I call on the Government immediately to consider dealing with the restriction. If it can be dealt with in the way in which the hon. Member for Upper Bann described, so be it. Let us get on with it. Why does not the Minister with responsibility for planning institute planning and advisory bureaux throughout his Department so that people can receive proper advice and readily ascertain the Department's attitude to building and house construction in certain regions ? It would be far better if the Department set up proper advice bureaux.

Rev. William McCrea : Does not my hon. Friend agree that it would be more sensible if civil servants or those working in the Departments listened to elected representatives on district councils ? They should have the final say on planning permission--officials should not dictate where one can or cannot build.

Rev. Ian Paisley : Elected representatives should have the final say. Instead of planning officers telling elected representatives what we should do--we should tell planning officers what to do--I agree whole- heartedly. But as we all know, that does not happen. We are tied by planning regulations. Planning officials in some regions grant planning permission, but, in the same circumstances, a planning official in another region will refuse it.

A constituent told me, his public representative, that he could take me to a site that ran parallel to another one in a different constituency. He said, "If you live in one constituency, you can get planning permission ; if you don't live there, you will not." As I have said before in the House, planning officers

Column 72

should be civil servants. I detest the attitude adopted. As a planning officer and I walked up a lane in my constituuency to visit a site, he told me that the applicant would not receive planning permission for it. I wrote down the time so that I could then say that before the officer saw the site he had told me that planning permission would not be granted. The applicant happened to be a Roman Catholic. It was not the bigoted hon. Member for Antrim, North who had kept that man from receiving planning permission, but a planning officer employed by the Minister's Department who made the decision before he saw the site.

After a stiff and hard battle, we secured planning permission. But the applicant was first told to clear out the dunghill on his farm and build his house there. That is the sort of behaviour displayed by some planning officers. It is time that the Minister talked to employees in planning departments and told them that they should be civil to people. We need proper planning advisory bureaux where people can be met courteously and talk to planning officials about what they want.

Last week, I was informed of an officious planning restriction which, if passed, would rob Northern Ireland of £10 million-worth of business investment and the possibility of up to 300 jobs. Two years ago, a business consortium told me of an extensive plan to build a state of the art equestrian centre with conference and hotel facilities. That major project received backing from an enthusiastic American hotelier.

While the Prime Minister was in America, he asked America to invest in Northern Ireland. The American hotelier had said he wanted to invest, but what happened ? The answer was no. Antrim borough council supported the planning application 100 per cent. If we elected representatives had had our say, we would have had £10 million worth of investment and 300 jobs. But officious planners said no. I have written to the Secretary of State on that matter. I hope that the Minister will reverse that tragic decision.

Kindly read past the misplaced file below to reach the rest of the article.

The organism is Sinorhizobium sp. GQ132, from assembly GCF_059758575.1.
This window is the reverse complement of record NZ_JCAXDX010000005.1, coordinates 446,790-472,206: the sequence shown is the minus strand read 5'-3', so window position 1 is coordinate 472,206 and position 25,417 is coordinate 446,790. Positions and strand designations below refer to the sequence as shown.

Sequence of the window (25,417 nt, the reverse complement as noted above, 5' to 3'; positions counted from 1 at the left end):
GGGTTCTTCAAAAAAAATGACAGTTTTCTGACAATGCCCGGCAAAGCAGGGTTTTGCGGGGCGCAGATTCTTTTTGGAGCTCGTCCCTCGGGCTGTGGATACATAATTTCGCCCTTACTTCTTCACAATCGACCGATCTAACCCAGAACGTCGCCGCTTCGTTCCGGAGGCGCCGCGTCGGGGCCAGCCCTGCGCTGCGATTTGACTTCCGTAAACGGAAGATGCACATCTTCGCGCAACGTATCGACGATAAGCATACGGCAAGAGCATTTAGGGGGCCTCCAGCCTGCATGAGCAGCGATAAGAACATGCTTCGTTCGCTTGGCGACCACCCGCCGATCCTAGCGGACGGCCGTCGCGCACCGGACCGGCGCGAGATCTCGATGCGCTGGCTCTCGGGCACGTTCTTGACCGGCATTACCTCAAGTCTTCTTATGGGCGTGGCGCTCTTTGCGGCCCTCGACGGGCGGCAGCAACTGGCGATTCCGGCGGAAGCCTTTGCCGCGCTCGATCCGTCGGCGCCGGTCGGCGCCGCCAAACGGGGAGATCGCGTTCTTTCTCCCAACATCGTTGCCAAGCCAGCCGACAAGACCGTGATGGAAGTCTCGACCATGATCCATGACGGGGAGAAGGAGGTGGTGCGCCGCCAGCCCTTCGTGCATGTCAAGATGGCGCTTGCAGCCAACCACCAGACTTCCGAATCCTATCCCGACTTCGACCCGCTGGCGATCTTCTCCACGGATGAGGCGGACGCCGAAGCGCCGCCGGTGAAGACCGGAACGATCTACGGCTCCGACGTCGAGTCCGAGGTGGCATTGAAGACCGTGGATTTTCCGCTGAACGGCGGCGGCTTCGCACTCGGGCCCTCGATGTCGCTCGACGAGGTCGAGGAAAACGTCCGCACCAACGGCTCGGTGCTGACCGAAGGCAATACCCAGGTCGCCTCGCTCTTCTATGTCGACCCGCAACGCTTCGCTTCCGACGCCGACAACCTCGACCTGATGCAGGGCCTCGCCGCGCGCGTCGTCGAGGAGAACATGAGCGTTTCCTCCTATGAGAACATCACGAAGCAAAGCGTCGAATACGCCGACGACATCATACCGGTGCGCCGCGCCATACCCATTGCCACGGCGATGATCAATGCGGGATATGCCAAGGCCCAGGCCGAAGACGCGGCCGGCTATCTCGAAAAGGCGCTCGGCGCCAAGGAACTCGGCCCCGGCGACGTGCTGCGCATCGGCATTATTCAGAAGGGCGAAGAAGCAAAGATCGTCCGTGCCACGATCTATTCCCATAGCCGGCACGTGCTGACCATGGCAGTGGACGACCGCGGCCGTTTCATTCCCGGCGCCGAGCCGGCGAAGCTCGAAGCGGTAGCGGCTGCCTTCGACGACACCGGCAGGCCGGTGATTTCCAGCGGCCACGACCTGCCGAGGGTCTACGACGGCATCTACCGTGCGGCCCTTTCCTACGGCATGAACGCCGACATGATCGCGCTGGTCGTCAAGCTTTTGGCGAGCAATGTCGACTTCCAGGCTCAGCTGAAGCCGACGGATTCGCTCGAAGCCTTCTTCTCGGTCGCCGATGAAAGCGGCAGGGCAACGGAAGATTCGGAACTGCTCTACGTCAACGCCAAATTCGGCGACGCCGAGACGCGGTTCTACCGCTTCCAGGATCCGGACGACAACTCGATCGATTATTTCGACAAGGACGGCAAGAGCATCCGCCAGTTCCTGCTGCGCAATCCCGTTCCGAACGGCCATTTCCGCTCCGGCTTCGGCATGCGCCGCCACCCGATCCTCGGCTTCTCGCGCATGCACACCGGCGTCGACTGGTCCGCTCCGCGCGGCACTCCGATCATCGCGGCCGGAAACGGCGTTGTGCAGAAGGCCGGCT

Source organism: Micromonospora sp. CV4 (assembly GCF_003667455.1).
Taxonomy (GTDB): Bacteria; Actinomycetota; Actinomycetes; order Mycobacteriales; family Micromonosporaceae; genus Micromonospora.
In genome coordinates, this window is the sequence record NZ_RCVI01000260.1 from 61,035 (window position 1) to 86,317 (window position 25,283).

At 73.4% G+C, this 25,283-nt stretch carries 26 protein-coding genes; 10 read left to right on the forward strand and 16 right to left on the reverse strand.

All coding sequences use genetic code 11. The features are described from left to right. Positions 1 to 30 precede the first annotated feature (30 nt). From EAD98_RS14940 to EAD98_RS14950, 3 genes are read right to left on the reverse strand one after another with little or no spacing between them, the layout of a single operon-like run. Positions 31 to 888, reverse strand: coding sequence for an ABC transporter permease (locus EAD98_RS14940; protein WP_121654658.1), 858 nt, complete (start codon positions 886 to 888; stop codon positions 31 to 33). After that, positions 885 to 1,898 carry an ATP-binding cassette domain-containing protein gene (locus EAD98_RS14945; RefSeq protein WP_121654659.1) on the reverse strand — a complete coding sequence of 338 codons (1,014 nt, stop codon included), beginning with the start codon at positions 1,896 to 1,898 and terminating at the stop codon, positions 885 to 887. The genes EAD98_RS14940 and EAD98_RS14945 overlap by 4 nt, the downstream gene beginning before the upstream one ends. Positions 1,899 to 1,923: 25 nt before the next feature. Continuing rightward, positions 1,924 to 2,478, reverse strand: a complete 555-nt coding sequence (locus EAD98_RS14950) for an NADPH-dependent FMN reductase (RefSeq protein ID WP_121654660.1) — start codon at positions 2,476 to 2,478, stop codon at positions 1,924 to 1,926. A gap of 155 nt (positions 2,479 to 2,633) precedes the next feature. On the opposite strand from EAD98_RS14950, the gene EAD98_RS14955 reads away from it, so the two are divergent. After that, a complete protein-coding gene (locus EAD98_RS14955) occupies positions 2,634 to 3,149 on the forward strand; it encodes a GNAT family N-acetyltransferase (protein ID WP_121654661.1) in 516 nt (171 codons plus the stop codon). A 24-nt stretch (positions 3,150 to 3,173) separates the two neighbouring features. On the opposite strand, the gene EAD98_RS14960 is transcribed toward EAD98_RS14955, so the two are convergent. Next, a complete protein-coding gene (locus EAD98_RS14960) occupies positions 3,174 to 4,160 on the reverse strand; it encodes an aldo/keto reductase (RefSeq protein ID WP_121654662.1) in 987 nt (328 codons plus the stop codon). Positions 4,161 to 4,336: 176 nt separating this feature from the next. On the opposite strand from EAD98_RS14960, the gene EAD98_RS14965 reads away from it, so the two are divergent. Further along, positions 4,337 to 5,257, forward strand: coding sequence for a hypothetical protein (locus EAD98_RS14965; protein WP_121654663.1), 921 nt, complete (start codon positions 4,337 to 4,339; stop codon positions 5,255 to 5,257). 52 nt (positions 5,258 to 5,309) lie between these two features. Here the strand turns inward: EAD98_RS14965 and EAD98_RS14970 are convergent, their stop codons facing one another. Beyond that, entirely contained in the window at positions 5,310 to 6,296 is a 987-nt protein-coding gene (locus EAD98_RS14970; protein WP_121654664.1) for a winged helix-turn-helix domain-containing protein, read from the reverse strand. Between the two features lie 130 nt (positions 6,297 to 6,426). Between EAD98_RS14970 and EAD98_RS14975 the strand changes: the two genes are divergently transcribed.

Mr. Ken Maginnis (Fermanagh and South Tyrone) : The hon. Gentleman may be interested to know that I have discovered from the planners that equestrian activity is deemed to have no relationship to agricultural matters. One of my constituents wanted to adapt his farm to incorporate an equestrian site, but his plan was turned down because the use of horses for that purpose is not considered an agricultural activity--how ridiculous. I am not surprised by the hon. Gentleman's story.

Rev. Ian Paisley : I could understand the Government discriminating against asses, but not against horses. They had better put on their running shoes. The people of Northern Ireland put up with a lot of stick, but they are frustrated by planning issues. Hon. Members and Members of the European Parliament are told to try to win investment, but when an American organisation wanted to invest £10 million in Northern Ireland, it was not given planning permission.

Mr. Peter Robinson : Earlier today, I spoke to the business man to whom my hon. Friend referred. When the planners brought the application to Antrim council, they did not make any recommendations, but wanted the council's view. Yet when the council gave its unanimous view, the Department rejected it. Does my hon. Friend also

Column 73

agree that, as part of that scheme, it is intended that a provision will be made for bloodstock, so the site would have an agricultural use as well ?

Rev. Ian Paisley : Yes, I know that that is a big problem. I know about the matters that my hon. Friend has put before the House. To my knowledge, he has been given the same information as I have. I do not know why the Government are not prepared to do something to keep that investment in Northern Ireland.

May I give another illustration about planning ? In the north of my constituency is a thriving market town called Ballymoney, with an exceedingly narrow main street, so the planners decided to make it partly pedestrian. They proposed to do that by narrowing the street even more, yet still allowing traffic to go down it. I was there a couple of days ago and met my constituents and the traders, who pointed out to me the absolute folly of the planners.